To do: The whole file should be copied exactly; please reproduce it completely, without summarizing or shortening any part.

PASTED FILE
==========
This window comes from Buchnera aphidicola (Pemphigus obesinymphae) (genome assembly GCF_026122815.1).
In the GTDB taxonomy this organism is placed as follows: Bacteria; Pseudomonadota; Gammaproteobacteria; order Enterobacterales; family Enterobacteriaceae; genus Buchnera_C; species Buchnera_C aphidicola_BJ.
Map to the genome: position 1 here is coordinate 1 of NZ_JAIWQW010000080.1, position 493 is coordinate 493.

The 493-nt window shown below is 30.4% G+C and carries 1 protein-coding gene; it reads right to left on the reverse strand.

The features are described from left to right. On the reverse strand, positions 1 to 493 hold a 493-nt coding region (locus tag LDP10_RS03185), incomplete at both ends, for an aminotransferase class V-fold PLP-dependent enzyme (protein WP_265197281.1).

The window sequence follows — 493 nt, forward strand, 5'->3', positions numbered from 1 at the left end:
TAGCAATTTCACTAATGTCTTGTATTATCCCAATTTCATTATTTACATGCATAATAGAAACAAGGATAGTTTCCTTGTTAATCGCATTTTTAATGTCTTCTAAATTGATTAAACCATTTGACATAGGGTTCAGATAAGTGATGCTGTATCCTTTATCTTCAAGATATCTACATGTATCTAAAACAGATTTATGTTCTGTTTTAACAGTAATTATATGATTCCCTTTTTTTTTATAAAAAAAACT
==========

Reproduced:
This window comes from Buchnera aphidicola (Pemphigus obesinymphae) (genome assembly GCF_026122815.1).
In the GTDB taxonomy this organism is placed as follows: Bacteria; Pseudomonadota; Gammaproteobacteria; order Enterobacterales; family Enterobacteriaceae; genus Buchnera_C; species Buchnera_C aphidicola_BJ.
Map to the genome: position 1 here is coordinate 1 of NZ_JAIWQW010000080.1, position 493 is coordinate 493.

The 493-nt window shown below is 30.4% G+C and carries 1 protein-coding gene; it reads right to left on the reverse strand.

The features are described from left to right. On the reverse strand, positions 1 to 493 hold a 493-nt coding region (locus tag LDP10_RS03185), incomplete at both ends, for an aminotransferase class V-fold PLP-dependent enzyme (protein WP_265197281.1).

The window sequence follows — 493 nt, forward strand, 5'->3', positions numbered from 1 at the left end:
TAGCAATTTCACTAATGTCTTGTATTATCCCAATTTCATTATTTACATGCATAATAGAAACAAGGATAGTTTCCTTGTTAATCGCATTTTTAATGTCTTCTAAATTGATTAAACCATTTGACATAGGGTTCAGATAAGTGATGCTGTATCCTTTATCTTCAAGATATCTACATGTATCTAAAACAGATTTATGTTCTGTTTTAACAGTAATTATATGATTCCCTTTTTTTTTATAAAAAAAACT